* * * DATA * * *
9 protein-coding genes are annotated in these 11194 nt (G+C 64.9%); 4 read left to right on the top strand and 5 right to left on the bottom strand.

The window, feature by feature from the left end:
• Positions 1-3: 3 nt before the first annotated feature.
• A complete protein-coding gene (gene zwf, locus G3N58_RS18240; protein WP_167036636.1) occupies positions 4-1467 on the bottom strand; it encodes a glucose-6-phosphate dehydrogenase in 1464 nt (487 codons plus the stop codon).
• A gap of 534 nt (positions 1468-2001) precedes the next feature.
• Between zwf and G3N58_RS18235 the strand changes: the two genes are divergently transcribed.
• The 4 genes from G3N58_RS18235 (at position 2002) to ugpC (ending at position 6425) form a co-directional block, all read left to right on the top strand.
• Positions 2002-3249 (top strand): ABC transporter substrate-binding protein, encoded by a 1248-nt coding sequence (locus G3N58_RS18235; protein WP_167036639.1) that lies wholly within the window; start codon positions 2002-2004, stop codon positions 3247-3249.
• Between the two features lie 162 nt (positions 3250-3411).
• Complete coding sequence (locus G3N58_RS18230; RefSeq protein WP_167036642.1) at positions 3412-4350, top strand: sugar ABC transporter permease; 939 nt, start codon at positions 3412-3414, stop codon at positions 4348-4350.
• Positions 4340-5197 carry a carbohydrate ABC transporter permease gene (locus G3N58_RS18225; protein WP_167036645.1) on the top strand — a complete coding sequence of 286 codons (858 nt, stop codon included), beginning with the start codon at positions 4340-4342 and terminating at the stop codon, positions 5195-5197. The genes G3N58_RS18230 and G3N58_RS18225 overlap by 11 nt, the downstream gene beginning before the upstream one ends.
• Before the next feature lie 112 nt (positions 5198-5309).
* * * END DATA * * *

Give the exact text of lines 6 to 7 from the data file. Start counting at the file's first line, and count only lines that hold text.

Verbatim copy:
• Between zwf and G3N58_RS18235 the strand changes: the two genes are divergently transcribed.
• The 4 genes from G3N58_RS18235 (at position 2002) to ugpC (ending at position 6425) form a co-directional block, all read left to right on the top strand.